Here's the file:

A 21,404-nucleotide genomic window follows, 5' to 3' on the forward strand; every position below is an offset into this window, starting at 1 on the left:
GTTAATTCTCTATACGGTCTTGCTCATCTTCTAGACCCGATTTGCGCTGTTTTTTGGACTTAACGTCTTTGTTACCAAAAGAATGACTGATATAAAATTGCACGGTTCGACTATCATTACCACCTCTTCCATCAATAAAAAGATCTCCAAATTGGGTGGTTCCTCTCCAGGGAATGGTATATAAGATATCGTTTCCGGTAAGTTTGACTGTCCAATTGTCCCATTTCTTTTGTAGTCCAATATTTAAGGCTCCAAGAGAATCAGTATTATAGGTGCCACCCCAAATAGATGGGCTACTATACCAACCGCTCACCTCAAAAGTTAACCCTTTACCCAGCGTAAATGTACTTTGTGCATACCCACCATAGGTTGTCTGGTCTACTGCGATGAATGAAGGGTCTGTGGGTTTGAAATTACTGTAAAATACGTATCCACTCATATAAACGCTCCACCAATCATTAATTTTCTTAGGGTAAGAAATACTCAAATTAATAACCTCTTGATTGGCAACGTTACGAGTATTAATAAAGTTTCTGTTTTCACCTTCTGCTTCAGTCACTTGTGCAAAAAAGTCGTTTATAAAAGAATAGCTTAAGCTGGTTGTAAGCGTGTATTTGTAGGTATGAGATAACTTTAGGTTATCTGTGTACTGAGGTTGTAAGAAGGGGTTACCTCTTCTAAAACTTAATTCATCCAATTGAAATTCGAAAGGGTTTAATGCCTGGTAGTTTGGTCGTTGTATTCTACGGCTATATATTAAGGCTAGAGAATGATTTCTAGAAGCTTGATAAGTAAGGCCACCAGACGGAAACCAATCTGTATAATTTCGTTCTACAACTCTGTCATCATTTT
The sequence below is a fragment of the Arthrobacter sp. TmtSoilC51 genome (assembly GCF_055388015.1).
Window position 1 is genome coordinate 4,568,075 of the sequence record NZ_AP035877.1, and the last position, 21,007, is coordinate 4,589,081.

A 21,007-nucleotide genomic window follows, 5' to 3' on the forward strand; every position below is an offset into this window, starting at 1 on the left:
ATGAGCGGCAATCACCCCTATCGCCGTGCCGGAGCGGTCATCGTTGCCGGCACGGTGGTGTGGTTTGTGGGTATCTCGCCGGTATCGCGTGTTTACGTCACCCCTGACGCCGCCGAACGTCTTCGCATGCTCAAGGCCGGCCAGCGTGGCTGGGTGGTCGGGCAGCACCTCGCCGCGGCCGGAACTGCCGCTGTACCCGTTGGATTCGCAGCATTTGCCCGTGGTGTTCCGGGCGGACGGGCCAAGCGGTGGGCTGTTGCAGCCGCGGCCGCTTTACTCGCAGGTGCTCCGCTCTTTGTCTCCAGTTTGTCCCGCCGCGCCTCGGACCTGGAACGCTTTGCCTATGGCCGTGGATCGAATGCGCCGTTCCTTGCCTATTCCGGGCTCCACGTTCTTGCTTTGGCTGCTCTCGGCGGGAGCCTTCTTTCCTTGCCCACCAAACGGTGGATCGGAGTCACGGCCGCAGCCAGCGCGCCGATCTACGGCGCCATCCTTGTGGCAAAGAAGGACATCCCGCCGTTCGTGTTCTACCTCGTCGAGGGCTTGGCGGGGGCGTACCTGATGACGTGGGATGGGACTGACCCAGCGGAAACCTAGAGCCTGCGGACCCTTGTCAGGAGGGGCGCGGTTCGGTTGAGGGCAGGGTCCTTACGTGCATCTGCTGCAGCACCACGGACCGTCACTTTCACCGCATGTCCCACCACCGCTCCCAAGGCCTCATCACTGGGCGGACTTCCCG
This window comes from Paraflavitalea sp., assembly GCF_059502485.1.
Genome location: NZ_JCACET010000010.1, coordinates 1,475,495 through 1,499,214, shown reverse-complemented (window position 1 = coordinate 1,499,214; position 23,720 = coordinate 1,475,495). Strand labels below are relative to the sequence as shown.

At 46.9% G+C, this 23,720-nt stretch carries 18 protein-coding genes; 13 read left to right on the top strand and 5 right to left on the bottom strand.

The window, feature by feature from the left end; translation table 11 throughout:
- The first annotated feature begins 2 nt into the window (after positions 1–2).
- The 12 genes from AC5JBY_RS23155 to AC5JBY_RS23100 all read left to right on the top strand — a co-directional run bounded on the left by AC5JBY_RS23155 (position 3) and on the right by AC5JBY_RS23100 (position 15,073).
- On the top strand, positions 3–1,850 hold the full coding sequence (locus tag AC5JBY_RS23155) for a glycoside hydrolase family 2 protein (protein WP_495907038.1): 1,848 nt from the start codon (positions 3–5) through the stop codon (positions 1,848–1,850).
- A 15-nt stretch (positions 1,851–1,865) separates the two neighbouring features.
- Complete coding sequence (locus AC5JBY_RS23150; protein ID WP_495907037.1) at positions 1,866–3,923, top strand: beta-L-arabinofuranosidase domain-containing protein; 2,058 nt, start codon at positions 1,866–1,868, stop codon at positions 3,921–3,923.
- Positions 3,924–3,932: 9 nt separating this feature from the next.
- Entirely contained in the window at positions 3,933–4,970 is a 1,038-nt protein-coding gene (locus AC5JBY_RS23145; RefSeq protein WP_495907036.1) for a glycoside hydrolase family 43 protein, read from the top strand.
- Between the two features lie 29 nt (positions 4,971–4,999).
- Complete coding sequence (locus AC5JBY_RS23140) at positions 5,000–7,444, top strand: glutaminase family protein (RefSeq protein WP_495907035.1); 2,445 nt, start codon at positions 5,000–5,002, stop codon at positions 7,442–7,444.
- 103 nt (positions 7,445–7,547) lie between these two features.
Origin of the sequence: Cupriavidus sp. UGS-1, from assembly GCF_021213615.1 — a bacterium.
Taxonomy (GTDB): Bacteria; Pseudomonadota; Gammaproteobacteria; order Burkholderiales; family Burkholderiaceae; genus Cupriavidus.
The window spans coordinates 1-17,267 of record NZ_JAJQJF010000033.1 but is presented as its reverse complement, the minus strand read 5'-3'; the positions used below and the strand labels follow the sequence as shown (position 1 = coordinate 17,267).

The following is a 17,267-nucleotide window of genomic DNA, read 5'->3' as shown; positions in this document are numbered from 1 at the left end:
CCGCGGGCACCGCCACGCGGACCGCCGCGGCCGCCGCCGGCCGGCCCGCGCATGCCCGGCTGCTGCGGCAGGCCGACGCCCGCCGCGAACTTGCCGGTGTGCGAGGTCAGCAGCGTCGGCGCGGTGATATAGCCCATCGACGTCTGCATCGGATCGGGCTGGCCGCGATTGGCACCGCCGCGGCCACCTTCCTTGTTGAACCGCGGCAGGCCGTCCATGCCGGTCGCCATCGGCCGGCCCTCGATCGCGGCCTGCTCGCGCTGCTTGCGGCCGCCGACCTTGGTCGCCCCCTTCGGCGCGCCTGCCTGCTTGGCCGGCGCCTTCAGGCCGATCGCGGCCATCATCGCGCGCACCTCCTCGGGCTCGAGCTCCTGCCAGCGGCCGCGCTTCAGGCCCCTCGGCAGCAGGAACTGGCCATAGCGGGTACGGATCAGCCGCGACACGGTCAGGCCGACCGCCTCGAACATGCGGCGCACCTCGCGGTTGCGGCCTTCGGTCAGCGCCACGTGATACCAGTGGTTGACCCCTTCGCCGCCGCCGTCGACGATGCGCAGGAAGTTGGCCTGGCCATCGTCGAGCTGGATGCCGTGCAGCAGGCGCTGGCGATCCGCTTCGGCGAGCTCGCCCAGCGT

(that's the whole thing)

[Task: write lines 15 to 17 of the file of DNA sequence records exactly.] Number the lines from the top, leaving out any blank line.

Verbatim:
- Complete coding sequence (locus AC5JBY_RS23150; protein ID WP_495907037.1) at positions 1,866–3,923, top strand: beta-L-arabinofuranosidase domain-containing protein; 2,058 nt, start codon at positions 1,866–1,868, stop codon at positions 3,921–3,923.
- Positions 3,924–3,932: 9 nt separating this feature from the next.
- Entirely contained in the window at positions 3,933–4,970 is a 1,038-nt protein-coding gene (locus AC5JBY_RS23145; RefSeq protein WP_495907036.1) for a glycoside hydrolase family 43 protein, read from the top strand.